April 17, 2001, 4:39 PM — The CRM (customer relationship management) market is nothing if not fractured. By definition, a single application group that addresses sales, customer service, and marketing will be scattered among conflicting corporate departments and a wide swath of technologies.
The complexity of the customer problem and cautious IT spending are driving a market consolidation among the hundreds of niche vendors. But integration woes -- a perennial CRM problem -- won't be going away soon.
Market forces will drive leading vendors to integrate a basket of applications into a single platform, functional enough to offer core CRM applications but flexible enough to tie in third-party applications. But a lot of that work still needs to be done.
In the meantime, user companies are sorting out the integration and project management issues.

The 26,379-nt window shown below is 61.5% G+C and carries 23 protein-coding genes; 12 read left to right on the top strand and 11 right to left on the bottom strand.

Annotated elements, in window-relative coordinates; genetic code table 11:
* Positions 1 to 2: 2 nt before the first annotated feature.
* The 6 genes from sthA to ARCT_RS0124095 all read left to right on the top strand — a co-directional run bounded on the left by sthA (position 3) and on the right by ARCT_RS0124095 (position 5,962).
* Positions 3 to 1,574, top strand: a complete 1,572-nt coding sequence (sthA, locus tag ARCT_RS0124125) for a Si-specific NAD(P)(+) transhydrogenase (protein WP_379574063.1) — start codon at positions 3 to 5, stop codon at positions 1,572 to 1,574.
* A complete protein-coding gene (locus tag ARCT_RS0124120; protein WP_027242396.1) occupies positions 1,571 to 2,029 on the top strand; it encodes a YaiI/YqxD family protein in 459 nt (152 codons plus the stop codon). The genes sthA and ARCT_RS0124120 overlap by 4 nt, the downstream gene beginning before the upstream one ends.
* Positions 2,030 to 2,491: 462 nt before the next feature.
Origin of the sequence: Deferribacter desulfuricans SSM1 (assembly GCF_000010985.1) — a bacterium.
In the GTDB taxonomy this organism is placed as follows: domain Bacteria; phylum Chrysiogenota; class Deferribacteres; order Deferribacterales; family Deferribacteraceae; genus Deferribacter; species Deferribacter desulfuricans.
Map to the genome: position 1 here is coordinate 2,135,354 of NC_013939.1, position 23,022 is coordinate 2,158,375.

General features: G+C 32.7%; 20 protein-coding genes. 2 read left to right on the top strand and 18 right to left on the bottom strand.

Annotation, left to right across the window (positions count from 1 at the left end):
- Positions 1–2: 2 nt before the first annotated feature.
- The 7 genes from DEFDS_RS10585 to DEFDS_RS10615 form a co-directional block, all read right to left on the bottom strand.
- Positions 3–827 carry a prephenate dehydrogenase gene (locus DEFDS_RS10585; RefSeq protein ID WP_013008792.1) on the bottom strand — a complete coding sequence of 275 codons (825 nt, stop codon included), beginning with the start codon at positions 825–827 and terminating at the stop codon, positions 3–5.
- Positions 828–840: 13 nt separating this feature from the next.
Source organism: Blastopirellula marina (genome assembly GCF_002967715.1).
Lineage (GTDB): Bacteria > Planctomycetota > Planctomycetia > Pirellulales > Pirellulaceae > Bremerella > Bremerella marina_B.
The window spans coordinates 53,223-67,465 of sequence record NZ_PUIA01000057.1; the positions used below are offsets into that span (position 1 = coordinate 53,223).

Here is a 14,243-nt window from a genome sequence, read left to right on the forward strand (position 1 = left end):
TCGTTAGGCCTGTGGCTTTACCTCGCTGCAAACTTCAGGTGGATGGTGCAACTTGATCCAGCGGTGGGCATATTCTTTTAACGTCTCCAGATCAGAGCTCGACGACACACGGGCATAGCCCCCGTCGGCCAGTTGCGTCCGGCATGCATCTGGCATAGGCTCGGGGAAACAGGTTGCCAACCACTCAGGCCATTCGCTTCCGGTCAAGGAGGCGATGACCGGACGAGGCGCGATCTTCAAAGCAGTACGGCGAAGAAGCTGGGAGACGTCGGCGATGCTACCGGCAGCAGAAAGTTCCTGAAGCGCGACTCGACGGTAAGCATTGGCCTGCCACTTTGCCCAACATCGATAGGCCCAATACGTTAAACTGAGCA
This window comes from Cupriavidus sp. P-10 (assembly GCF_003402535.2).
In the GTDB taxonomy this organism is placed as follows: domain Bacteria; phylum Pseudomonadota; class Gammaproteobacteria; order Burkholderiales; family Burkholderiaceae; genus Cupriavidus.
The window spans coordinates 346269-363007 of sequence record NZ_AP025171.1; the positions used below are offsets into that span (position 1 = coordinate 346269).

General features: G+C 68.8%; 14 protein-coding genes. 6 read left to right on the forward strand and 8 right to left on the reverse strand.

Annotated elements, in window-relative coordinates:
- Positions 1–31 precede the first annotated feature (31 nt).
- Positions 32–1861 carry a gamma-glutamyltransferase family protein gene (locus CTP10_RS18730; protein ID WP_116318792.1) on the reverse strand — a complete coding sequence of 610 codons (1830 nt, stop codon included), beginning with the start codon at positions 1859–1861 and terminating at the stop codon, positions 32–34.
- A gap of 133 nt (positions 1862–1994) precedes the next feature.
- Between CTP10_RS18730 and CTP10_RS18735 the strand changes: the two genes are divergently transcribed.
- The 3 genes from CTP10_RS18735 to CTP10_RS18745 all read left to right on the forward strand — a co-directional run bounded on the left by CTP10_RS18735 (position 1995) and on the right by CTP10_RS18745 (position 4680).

Because of the complexity of these projects, cost overruns and fuzzy goals have become the hallmark of CRM. Businesses clearly value the customer by placing them at the center of their business and technology agendas, but soup-to-nuts CRM applications may be supplanted by more targeted efforts in the future.
Our Page One news story by Bob Trott analyzes the interplay between market consolidation on the vendor side and CRM's hard drive to prove ROI on the user side.
Good data, of course, is at the center of successful CRM projects. Companies need to assess their own effectiveness and compile information about their customers so that their customers can get at the information they want when they need it.
This week's Special News Report by Tom Sullivan, delves into the underpinnings of database technology that provide the foundation for these customer-facing applications.
Are your CRM projects sagging beneath increased pressure?